So no fighting, that only leaves flight right? Jesus is quick to point out that even though he has taken fight off the table, we are not helpless in the face of the evil doer. Since we won’t play the evil doer’s game of violence, the evil one turns to oppression and shame. Evil will work to grind us down through a process of humiliation and dehumanization. But Jesus has an answer for that in his illustrations of turning the other cheek, walking the extra mile, and giving up the coat as well as your shirt. In each of these, we have someone in power, whether as master, military oppressor, or rich, who is trying to emphasize their power over another, and in each case Jesus invites the oppressed to take a stand. In each of these cases, through non-violent means, the superior one has been rendered impotent to instill shame in a subordinate. He has been stripped of his power to dehumanized the other. Jesus is teaching us to Resist cooperating with anything humiliating. Resist shame, and resist shaming others.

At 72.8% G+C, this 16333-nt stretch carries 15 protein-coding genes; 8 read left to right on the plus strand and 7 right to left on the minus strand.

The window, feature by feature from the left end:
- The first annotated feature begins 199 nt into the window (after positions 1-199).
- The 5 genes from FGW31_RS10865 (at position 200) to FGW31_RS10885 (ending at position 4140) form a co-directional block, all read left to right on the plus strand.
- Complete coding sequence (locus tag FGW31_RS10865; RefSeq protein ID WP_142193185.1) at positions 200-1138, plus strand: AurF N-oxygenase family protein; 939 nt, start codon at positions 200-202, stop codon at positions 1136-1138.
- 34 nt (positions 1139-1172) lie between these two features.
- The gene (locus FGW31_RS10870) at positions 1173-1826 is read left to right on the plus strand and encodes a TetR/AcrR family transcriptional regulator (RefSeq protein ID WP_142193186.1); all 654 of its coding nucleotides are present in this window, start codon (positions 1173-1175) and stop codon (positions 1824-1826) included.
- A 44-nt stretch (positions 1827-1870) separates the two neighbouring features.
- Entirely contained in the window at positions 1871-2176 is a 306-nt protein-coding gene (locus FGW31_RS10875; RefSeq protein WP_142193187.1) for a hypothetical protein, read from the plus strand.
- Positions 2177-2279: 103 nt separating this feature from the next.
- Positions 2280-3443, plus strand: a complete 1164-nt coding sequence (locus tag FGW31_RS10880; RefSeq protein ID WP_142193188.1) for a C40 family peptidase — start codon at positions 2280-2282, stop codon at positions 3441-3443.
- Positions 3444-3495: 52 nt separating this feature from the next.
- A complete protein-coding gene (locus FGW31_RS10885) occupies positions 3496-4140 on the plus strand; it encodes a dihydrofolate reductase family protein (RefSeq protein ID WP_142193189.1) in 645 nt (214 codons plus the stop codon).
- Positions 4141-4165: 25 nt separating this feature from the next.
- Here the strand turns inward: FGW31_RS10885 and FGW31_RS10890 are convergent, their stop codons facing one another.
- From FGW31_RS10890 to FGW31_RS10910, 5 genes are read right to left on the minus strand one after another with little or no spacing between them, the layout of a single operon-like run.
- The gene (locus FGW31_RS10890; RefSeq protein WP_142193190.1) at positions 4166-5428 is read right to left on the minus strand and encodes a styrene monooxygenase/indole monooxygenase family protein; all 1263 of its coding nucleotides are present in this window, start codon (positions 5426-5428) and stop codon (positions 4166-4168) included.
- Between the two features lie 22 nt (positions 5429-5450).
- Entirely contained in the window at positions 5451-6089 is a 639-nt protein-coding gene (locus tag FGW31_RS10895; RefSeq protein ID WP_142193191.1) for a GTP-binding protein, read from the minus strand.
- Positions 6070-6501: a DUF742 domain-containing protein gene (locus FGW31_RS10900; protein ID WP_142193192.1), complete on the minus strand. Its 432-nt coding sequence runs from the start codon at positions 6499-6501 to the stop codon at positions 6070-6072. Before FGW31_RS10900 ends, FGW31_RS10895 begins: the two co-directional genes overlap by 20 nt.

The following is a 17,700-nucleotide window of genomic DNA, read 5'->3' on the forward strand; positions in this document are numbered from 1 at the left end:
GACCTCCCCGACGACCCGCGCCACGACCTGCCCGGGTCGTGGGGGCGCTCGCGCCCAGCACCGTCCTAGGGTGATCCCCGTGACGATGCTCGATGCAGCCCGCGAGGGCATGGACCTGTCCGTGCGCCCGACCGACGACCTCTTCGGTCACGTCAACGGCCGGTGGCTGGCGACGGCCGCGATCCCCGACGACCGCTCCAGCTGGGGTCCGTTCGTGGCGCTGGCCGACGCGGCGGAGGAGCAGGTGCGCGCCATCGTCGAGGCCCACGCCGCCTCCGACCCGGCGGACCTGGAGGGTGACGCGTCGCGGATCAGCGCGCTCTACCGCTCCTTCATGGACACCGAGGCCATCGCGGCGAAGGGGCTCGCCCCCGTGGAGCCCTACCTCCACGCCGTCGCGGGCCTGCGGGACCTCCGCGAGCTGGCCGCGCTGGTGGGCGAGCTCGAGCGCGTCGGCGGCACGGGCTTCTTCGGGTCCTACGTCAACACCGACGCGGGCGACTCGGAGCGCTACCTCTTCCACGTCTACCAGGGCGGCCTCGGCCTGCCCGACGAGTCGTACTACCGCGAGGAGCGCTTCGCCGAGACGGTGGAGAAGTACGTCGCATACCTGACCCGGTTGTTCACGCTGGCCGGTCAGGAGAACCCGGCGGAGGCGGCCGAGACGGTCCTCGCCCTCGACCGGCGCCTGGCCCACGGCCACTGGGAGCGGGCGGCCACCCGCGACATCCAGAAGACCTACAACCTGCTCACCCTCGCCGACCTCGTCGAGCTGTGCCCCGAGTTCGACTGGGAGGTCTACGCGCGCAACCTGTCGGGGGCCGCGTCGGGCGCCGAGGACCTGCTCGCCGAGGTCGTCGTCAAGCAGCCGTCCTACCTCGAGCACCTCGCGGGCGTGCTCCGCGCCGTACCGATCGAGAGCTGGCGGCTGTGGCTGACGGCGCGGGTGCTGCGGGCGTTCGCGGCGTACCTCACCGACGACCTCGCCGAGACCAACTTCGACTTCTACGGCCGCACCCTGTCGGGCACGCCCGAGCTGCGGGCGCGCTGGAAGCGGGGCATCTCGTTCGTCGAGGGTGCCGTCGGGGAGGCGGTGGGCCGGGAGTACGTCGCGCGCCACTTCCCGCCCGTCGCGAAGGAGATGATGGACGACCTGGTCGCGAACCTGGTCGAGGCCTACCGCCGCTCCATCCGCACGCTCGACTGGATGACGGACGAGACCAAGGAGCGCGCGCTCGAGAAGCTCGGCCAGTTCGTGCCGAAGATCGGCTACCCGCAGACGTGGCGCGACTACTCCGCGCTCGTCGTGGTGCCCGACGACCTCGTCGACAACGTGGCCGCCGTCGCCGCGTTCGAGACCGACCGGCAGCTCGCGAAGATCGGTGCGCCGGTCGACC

Jesus now directs us from reaction to action, from a “resist” posture to an “assist” posture. But I tell you, love your enemies and pray for those who persecute you.

Jesus wants us to assist our enemies to experience the love of God. Love is an action word. How will you actively love your enemies? How do you love those who want to hurt you or shame you? One place to look for advice would be to the fruit of the spirit. Love, joy, peace, patience, kindness, goodness, faithfulness, 23 gentleness, and self-control. If our actions and attitudes follow in line with the fruit of the spirit, we will be the hope of this world.